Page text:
Area Way Stations Wait to Welcome Monarchs

The front line of the effort to save the monarch butterfly from extinction is the creation of monarch way stations where the insects can breed and feed.

A monarch butterfly sculpture sits at the Butterfly Meadows Monarch way station in Valparaiso.

Of the almost 5,000 way stations certified by Monarch Watch, which is based at the University of Kansas, Indiana has a little more than 200, including several in Lake and Porter counties. Some are in people’s yards; others are at parks and schools.

Phil and Karri Tempelman, of Munster, have a small area they naturalized in their garden with coneflowers, asters and, the most important plant for monarch procreation, milkweed. Karri Tempelman said they have about a dozen milkweed plants, but this year she found only one monarch egg under the leaves.

“My husband does native plants of the area, so anything native he’s tried to get,” Karri said. “We’ve had the way station for about five years, but we just registered with Monarch Watch last year. We get monarchs and tiger swallowtails. I teach first grade, so I took the egg to class and we watched it develop.”

Lee and Dolly Foster, of Hammond, raised monarchs for about three years before registering their home way station. At 2,500 square feet, it’s considered an extra large station that Dolly Foster said extends all the way around their house. Unlike most areas, she said their way station drew more monarchs than past years.

“I’ve always been interested in insects, so (the monarch way station) was a natural evolution,” Dolly said. “I think we got a lot more monarchs than in years past because I added Mexican sunflowers, Brazilian verbena and zinnias. We also had lot of milkweed, and I added tropical milkweed to make the garden more attractive, and it worked.”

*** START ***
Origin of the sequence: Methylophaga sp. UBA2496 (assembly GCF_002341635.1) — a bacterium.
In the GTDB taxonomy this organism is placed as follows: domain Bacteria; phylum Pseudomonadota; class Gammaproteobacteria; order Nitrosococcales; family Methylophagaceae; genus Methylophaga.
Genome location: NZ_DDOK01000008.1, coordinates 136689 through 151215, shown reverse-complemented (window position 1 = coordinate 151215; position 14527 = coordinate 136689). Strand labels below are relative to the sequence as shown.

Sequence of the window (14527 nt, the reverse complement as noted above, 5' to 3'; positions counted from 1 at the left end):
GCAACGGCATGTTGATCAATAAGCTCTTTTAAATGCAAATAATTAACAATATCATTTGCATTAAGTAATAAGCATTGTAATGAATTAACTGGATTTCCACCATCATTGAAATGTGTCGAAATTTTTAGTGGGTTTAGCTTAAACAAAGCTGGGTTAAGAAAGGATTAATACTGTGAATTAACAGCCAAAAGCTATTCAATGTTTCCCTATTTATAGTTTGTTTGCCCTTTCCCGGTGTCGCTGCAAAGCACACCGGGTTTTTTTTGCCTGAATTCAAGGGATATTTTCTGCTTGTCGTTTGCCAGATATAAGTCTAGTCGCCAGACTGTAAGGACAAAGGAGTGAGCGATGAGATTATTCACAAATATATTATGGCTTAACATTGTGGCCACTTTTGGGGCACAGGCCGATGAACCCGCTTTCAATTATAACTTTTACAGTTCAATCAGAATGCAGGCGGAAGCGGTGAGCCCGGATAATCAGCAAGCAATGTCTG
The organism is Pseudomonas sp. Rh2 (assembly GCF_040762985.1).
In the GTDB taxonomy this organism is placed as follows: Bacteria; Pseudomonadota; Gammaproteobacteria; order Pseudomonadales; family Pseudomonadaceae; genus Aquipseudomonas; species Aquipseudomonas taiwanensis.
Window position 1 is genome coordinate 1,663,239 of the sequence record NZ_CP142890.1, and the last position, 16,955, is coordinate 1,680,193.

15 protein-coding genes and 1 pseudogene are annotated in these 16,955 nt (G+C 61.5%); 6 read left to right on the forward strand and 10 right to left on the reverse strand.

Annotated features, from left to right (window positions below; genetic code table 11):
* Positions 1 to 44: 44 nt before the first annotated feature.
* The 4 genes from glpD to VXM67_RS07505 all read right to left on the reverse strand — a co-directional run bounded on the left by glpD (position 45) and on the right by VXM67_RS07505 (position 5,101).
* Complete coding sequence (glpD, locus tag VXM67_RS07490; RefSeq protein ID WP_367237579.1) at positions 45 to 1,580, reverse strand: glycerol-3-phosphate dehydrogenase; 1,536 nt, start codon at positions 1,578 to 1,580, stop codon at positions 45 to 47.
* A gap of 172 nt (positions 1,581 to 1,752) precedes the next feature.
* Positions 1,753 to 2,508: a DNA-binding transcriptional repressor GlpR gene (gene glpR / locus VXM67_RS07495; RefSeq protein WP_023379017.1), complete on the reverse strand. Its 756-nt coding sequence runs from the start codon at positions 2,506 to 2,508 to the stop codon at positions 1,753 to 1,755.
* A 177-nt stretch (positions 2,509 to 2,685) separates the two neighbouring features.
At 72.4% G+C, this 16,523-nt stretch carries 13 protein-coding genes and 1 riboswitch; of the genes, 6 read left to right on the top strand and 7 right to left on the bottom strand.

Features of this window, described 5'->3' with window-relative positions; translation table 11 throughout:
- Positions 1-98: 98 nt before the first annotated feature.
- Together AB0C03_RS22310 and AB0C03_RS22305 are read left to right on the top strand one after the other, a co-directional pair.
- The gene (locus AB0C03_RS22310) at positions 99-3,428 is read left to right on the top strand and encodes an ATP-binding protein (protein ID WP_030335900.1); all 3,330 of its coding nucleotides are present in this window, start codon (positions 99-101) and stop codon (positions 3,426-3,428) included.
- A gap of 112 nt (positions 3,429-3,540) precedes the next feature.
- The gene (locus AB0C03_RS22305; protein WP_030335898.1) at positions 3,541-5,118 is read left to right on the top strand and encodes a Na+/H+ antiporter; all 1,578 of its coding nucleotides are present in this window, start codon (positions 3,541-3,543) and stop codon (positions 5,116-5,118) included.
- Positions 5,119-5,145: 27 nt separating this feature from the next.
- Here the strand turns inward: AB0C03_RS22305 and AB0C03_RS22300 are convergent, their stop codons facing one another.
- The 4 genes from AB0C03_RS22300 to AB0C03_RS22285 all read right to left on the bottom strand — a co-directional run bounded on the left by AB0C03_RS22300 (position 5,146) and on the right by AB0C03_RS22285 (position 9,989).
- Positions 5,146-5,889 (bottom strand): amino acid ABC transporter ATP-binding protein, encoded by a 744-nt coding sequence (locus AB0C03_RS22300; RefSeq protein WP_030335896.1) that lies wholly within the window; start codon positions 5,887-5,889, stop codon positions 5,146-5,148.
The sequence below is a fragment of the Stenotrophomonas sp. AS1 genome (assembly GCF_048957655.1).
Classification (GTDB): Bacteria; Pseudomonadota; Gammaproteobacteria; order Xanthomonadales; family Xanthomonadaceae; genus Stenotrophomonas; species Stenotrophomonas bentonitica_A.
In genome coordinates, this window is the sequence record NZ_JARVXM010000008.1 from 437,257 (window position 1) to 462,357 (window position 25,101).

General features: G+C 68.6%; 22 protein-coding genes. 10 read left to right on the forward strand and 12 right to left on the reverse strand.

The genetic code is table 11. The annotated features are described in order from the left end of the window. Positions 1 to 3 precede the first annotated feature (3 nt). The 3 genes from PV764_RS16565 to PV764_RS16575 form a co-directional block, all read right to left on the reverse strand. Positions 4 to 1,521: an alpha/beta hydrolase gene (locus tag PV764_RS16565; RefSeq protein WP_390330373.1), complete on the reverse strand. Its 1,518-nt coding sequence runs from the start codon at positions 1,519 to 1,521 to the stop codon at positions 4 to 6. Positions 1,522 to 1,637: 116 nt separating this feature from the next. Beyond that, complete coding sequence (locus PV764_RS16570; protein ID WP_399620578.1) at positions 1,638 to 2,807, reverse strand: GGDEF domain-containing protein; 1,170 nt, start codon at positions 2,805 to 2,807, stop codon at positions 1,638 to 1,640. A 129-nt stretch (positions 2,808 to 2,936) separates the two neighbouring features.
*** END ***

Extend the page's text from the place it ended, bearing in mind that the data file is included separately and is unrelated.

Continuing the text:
She’s raised and released more than 200 monarchs each of the past two years, bringing home some eggs from the Oak Lawn Park District, where she works.

“Everybody who is raising monarchs is highly aware of the problems with the population, and any butterfly we can release is helping ensure the species will continue on.”

Having a good variety of blooming plants throughout the seasons didn’t help Karen Stein, of Lowell. She said she only saw half a dozen while in past years her small way station attracted several dozen. Stein blamed pesticides and loss of habitat.

Lee Botts, of Gary, has worked for the past few years to turn most of her yard into a natural prairie. Botts planted four different kinds of milkweed seeds for the monarchs. Despite that, she said she found fewer eggs and butterflies than in past years. Her neighbor reported seeing lots of them along the lakeshore during the migration, but Botts said even efforts to restore natural areas in Northwest Indiana haven’t helped bring more monarchs to her yard.

The youngsters at Elliott Elementary School in Munster created a way station as part of the school’s junior master gardening club. Joy McCullough, one of three master gardeners who work with the children, said the club meets Thursdays after school to learn about insects and plants and growing things.

“We started the way station because people use herbicides that are killing off the native plants,” McCullough said. “We tagged butterflies last year although it is a little difficult. You have to catch it in a net and hold it while you put the tag on it. We did three last year.”

The welcome mat is definitely out for monarchs in Northwest Indiana.


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